YES Social media is such an integral part of our daily lives that it’s almost unthinkable to not use it in the recruitment process. Each platform provides a window into an individual’s personality. Assessing how they handle themselves in public provides recruiters with a greater understanding of how they will act as an employee. Social media vetting has become a new stage of the application process in identifying who is most suitable, and filtering out who is not.
Businesses need to be confident that current and future employees will represent the brand professionally and honestly. Vetting individuals via social media will identify areas of possible concern during the initial stage and reduce issues further down the line. Experienced recruiters are also well trained to recognise social media red flags that will allow them to pursue certain lines of questioning during interviews.
Potential employees should be subject to the same level of scrutiny as existing members of staff and the departments responsible for social media. If a company has a social media policy whereby an individual’s online presence is checked to minimise any stakeholder fallout, potential employees should also be subject to the same scrutiny.
Even if you believe it is unfair to use social media as a vetting tool, the reality is that it has been happening for years and plays a crucial part in any robust recruitment process.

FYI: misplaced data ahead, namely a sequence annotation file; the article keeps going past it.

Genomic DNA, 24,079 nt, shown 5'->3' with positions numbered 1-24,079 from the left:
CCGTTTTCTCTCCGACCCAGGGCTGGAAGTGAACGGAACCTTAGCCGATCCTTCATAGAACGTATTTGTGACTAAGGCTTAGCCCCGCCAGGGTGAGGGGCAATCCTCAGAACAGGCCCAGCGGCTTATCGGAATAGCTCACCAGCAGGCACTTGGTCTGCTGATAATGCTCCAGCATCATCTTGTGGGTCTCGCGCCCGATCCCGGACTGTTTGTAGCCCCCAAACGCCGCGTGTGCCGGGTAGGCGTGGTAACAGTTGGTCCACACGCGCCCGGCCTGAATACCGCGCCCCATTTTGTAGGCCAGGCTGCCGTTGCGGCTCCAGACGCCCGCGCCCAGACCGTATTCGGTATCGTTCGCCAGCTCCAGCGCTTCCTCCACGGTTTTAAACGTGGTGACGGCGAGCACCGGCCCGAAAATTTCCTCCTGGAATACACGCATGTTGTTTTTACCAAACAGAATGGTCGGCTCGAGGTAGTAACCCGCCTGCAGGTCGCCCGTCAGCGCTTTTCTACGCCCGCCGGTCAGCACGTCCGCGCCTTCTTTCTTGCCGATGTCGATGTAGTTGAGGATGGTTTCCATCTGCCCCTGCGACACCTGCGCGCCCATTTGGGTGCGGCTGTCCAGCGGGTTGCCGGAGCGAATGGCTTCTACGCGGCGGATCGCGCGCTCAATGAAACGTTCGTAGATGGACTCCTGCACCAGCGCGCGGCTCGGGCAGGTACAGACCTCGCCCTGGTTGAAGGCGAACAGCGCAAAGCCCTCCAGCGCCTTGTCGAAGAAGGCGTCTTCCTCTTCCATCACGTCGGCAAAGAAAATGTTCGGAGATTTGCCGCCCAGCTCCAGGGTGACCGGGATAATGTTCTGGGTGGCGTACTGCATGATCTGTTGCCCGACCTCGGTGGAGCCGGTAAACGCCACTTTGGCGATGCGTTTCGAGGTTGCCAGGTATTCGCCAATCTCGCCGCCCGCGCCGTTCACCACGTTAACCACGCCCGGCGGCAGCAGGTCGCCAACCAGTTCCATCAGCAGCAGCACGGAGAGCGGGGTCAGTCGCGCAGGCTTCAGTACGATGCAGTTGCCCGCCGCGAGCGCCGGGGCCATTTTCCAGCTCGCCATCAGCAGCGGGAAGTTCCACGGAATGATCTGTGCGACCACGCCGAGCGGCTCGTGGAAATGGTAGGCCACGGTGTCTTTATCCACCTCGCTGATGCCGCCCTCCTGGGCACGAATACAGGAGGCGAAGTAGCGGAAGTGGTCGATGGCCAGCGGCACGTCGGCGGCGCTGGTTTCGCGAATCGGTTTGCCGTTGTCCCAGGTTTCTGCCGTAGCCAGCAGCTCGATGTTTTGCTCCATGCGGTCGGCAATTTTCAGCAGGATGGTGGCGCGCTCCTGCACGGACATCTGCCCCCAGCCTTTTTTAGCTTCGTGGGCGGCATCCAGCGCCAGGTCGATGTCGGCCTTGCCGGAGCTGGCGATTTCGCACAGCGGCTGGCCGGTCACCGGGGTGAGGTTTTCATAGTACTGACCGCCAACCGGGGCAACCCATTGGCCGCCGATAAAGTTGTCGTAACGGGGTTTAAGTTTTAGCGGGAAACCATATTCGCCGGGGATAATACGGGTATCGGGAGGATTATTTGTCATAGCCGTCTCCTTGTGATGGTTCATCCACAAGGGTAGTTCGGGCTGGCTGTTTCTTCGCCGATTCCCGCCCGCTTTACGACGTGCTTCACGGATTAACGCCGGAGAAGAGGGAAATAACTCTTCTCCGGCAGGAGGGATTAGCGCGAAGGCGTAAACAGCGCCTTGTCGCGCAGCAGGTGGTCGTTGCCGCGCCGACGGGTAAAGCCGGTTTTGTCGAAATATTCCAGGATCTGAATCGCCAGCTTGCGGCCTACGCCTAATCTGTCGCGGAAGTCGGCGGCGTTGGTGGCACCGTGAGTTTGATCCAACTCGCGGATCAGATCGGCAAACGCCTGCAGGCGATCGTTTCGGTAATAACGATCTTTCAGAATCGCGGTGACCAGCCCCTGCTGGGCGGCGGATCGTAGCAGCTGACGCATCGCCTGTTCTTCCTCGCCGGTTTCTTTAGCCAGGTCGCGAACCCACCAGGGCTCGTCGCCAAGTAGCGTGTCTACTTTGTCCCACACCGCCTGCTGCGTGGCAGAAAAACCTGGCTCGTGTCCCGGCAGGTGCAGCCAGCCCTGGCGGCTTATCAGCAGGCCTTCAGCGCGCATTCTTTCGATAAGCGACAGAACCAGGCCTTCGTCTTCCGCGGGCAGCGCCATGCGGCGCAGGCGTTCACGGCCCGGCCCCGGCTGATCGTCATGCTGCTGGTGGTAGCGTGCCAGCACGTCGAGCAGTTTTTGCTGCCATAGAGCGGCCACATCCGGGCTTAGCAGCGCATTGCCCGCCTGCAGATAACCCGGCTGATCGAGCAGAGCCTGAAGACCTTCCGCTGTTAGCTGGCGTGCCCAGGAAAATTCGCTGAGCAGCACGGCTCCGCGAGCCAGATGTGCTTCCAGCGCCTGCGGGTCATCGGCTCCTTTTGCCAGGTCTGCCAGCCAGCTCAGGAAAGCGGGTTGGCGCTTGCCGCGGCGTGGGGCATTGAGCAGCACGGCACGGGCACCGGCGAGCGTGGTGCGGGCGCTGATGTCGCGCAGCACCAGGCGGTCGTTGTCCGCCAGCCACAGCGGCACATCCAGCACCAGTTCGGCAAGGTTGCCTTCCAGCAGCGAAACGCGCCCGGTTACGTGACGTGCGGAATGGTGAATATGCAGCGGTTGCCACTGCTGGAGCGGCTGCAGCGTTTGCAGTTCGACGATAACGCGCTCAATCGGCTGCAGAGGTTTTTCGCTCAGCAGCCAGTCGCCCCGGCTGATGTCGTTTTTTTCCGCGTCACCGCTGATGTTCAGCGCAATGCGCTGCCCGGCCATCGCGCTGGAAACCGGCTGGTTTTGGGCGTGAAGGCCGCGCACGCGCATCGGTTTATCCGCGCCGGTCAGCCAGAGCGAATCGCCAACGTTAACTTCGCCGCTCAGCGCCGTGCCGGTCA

Julia Meighan is chief executive of recruitment and training company VMA Group
NO There is no link whatsoever between social activity and performance in a role, so for an HR professional or line manager to make such a call is dangerous and could lead to discrimination claims or invasion of privacy issues. Unless you are using sophisticated language-analysis technology to scan an individual’s entire online presence, which you need permission to do, and compare it to a properly validated profile requirement, which you’re unlikely to be doing, then the process of such vetting is subjective, and potentially unlawful.
To accurately select a candidate who will perform to expectations requires a selection process built on many other factors beyond previous experience. Although experience still remains the criteria of choice for many large organisations, it actually has a woefully low predictive validity as a performance indicator – currently 25 per cent at the very best.
To be accurate, fair and lawful, selection needs to include valid and robust measures of a candidate’s values, motivations, behaviours and intellect, in addition to any experiential requirements of the role. Scanning a candidate’s social profile is neither valid nor robust. Neither is it accurate. On the contrary, it is highly subjective as most of us are vulnerable to unconscious bias. Our social activity may be there for all to see. But just because you can see it, doesn’t mean you should be looking at it, or worse, making a judgement call on it.
Gareth Jones is chief solutions architect at consulting firm The Chemistry Group